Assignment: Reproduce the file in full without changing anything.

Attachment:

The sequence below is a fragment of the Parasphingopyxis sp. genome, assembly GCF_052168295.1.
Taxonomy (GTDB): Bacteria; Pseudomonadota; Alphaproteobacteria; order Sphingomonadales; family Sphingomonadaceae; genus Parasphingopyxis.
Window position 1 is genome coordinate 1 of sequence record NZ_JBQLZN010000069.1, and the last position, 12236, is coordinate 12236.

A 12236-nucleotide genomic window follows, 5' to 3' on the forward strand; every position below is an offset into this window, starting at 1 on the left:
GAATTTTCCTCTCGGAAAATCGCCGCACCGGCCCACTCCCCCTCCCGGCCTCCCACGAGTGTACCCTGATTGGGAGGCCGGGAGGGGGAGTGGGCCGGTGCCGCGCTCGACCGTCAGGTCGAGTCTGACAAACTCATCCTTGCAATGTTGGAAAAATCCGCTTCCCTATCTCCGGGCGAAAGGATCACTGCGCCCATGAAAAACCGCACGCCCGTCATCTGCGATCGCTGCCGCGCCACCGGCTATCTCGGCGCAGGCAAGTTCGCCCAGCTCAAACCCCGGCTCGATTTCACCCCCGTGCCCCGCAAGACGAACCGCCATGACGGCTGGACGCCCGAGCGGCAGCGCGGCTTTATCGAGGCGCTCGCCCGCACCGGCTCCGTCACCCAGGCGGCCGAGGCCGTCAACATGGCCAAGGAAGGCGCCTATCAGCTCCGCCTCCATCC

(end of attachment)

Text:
The sequence below is a fragment of the Parasphingopyxis sp. genome, assembly GCF_052168295.1.
Taxonomy (GTDB): Bacteria; Pseudomonadota; Alphaproteobacteria; order Sphingomonadales; family Sphingomonadaceae; genus Parasphingopyxis.
Window position 1 is genome coordinate 1 of sequence record NZ_JBQLZN010000069.1, and the last position, 12236, is coordinate 12236.

A 12236-nucleotide genomic window follows, 5' to 3' on the forward strand; every position below is an offset into this window, starting at 1 on the left:
GAATTTTCCTCTCGGAAAATCGCCGCACCGGCCCACTCCCCCTCCCGGCCTCCCACGAGTGTACCCTGATTGGGAGGCCGGGAGGGGGAGTGGGCCGGTGCCGCGCTCGACCGTCAGGTCGAGTCTGACAAACTCATCCTTGCAATGTTGGAAAAATCCGCTTCCCTATCTCCGGGCGAAAGGATCACTGCGCCCATGAAAAACCGCACGCCCGTCATCTGCGATCGCTGCCGCGCCACCGGCTATCTCGGCGCAGGCAAGTTCGCCCAGCTCAAACCCCGGCTCGATTTCACCCCCGTGCCCCGCAAGACGAACCGCCATGACGGCTGGACGCCCGAGCGGCAGCGCGGCTTTATCGAGGCGCTCGCCCGCACCGGCTCCGTCACCCAGGCGGCCGAGGCCGTCAACATGGCCAAGGAAGGCGCCTATCAGCTCCGCCTCCATCC